It’s obvious that I’m missing some great and obvious choices of artists he’s worked with and projects he’s helped establish, but the first few should get the point across. Goss is a genius. While most of these selections, if not all of them would be worthy of a retro-album review, these albums could best depict Goss’ mojo and the craft that he so impeccably carved out in the Gospel Music world. These projects have already stood the test of time in one capacity or another. While teamed with The Cathedrals, he helped mold the top-tier group of our lifetime into something more. Without Goss, The Cathedrals were pure. All Class. Talented in style and skill. Masters of song selection. Tantalizing in character. Solid in integrity. And ministry led on stage. Legends then, even if there was no Lari Goss that existed in their vernacular architecture of music. Goss helped push them into southern gospel mythology, as if they wrote their own “Iliad of Gospel Music”. You can argue all day on which Cathedrals line-up was the greater (although you know Mark Trammell was a part of it), but what you or I cannot deny is that The Cathedrals were “greatest” when teamed with Lari Goss. He kept it traditional, yet rich and not opposed to opening up the box a little bit. The music lover in the southern gospel fan was left hearing everything they had ever dreamed about, yet surpassed. How could The Cathedrals make an acapella album being mentioned among “the all-time classics” among its peers? Lari Goss is how. Only to do something similar 3 years later with “SOP”. Half acapella, half London Philarhomic. Sheer brilliance. “Champion of Love” was said to be “too contemporary” by Glen and George initially. But a good producer pushed and insisted they do it. And to think, it has taken us 25 years to finally get tired of “Champion of Love”. Thank Goss.
The relationship with The Singing Americans was a bit different of an animal. The Singing Americans legacy has always fascinated me, to a degree in which it deserves its very own post. But with Michael English, they were nothing short of dynamite. Obviously two albums come to mind, both of which Goss played a part. “Live and Alive” was more of an introductory role, adding some piano/keyboard overdubs, and some minor arrangements. Fast forward to the next calendar year… “Black and White”. I recall David Bruce Murray on Burke’s Brainwork mentioning, “Black And White was way ahead of its time in terms of production and performance style. Twenty-five years later, this album still sounds like it could have been recorded recently”, article here:http://burkesbrainwork.wordpress.com/category/top-5-sg-albums/ . Needless to say, I agree with DBM. When I talk to artists and friends in the industry and The Singing Americans come to conversation, we don’t talk much about the Shockley, Whitener, Barker years. Conversation is focused on English, the albums English appeared on, or the majesty of Lari Goss and how he advised to let Michael English loose. With The Cathedrals, he opened the box. With The Singing Americans, he broke the seal to the envelope and stared at the note. It’s not like a Rick Strickland or Ed Hill was anything to sneeze at. That is not my point. They were quality vocalists in their own right. But English was featured on at least 7 or 8 of the 10 songs, if I’m not mistaken. It’s not like Charles Burke didn’t know what he had in Michael. But he hired Lari Goss. And we were left wondering what might have been with The Singing Americans. The nostalgia and experience of that project firmly left its imprint in the very core of our soul. It was more than an album, it was a ride. An artist(s) alone cannot usually do such a thing. It’s The Beatles without George Martin, albeit a very short lived version.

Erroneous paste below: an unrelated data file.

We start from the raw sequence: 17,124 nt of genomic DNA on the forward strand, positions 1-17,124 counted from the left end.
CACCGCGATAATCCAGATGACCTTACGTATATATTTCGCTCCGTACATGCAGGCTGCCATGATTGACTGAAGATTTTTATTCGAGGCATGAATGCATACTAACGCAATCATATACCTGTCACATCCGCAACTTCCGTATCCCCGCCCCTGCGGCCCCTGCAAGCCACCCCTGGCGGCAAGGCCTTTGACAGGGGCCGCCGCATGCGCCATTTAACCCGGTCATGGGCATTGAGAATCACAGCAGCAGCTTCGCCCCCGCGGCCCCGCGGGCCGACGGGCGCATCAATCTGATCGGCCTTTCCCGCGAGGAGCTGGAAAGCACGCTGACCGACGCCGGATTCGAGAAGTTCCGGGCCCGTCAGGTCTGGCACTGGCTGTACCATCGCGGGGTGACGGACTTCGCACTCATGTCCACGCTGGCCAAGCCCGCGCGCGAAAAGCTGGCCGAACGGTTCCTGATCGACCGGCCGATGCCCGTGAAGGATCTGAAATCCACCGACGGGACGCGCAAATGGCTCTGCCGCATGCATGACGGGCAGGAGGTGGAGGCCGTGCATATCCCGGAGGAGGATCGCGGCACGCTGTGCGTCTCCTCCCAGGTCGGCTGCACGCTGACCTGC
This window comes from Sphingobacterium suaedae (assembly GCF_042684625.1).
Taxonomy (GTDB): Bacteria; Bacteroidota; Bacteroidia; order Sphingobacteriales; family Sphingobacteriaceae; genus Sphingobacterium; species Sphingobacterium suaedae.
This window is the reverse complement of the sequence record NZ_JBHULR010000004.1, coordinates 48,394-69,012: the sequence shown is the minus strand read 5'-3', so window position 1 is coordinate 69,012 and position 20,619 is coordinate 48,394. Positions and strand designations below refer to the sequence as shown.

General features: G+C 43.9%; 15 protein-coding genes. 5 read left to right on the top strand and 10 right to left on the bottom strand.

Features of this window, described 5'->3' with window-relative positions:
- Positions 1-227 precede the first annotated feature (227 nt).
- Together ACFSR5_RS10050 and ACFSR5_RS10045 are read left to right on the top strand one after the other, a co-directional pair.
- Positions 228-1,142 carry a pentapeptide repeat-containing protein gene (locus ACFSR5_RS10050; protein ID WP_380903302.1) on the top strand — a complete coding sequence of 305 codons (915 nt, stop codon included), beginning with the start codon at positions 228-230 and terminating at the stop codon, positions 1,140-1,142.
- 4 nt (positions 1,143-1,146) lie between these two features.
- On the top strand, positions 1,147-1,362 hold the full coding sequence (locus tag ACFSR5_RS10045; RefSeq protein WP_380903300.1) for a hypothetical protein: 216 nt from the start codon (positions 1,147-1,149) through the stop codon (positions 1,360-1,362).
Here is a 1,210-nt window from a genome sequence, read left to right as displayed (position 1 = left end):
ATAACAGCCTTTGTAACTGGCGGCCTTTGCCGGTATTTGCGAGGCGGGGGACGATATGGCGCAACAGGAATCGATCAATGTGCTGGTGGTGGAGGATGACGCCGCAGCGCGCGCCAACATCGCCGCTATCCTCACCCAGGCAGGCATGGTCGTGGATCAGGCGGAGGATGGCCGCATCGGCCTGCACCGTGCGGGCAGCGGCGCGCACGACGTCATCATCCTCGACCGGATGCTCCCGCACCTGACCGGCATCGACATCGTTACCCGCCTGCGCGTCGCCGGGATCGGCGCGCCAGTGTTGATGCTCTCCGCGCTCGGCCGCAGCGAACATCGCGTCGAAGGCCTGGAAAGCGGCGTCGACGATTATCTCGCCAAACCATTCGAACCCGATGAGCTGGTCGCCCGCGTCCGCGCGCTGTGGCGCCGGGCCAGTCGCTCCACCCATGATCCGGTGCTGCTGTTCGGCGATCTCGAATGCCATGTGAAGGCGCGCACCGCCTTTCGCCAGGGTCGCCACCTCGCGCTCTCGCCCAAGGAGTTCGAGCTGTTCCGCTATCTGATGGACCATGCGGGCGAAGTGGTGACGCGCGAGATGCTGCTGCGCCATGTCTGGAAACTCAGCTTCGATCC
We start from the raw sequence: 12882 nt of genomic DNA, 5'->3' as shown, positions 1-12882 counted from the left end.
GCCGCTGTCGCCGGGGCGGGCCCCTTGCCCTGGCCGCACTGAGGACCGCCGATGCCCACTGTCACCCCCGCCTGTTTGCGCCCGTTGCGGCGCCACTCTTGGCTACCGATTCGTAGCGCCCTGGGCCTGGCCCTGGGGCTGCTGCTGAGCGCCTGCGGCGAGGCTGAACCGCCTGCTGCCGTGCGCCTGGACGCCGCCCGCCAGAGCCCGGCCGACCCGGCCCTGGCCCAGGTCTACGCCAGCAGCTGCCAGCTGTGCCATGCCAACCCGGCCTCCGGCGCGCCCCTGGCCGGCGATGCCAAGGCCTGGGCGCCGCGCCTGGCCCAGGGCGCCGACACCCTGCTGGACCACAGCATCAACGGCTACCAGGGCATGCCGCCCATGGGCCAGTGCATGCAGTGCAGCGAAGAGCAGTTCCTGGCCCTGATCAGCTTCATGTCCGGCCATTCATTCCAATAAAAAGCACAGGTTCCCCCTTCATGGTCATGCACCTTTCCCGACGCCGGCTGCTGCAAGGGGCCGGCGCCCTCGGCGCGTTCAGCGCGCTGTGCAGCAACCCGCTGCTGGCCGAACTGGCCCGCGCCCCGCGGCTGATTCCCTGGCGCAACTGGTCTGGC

The brilliance of Lari Goss is unmatched. The current legacy of Lari Goss is found at an odd crosspoint. Some circles believe him to be overrated (or possibly over-priced), pin-pointing the rise of Wayne Haun as his competitor (though, not in a realistic sense) in the production world. Other circles believe his genius is still unchanging and he is currently found to be underrated. Others like me, may not question his excellence or past creativity, but his current creativity. It’s obviously still quality music, but we’ve mostly heard it before. Or maybe it’s simply a case similar of the film mogul, James Cameron. He’s had “Avatar” in his back pocket for years. Cameron’s only problem was the technology to create such a magnificent visual film was not even invented at the time. Could Goss’ vision in his mind not adequately transmit to the southern gospel genre? Far-fetched I know, but his acute awareness of jazz and classical taste and influence, trickling down the spine of a traditional southern gospel recording certainly made for some spectacular music, but as aging occurs on everyone, hesitance takes its place, as we are not quite as able to do what we once could do. The crux of my argument is really not an argument at all. It’s laying out the format in a very general sense that without Lari Goss, we would not have had the many captivating moments in our very own southern gospel history. We would be without the so many tasteful arrangements, creative ideas, orchestral explosions (when they were cool), and piano artistry of a mind in accord with his soul. It’s like cinema without Scorsese. I once heard Sting say, “I don’t need to make music for anyone. I make music for myself and something much bigger than myself” (I advise you to read this on Shannon Childress, http://sogospelnews.com/index/features/comments/6154/.). I like to think of Goss’ work this way. I wonder how many unheard pieces he has written and arranged in his prime of creativity, maybe some left unfinished, that would leave us speechless. I wonder about The Cathedrals without Goss. I wonder what it’s like to love music this way. I wish I could write a detailed summary of every Goss contribution that could come to my mind, but the depths of my mind could not express what Goss has expressed in so many ways with his music. Without him, many nights of music would have been left in the box, with a sealed envelope inside, black ink preserved on a piece of paper. Lari Goss is quite simply, a man of music.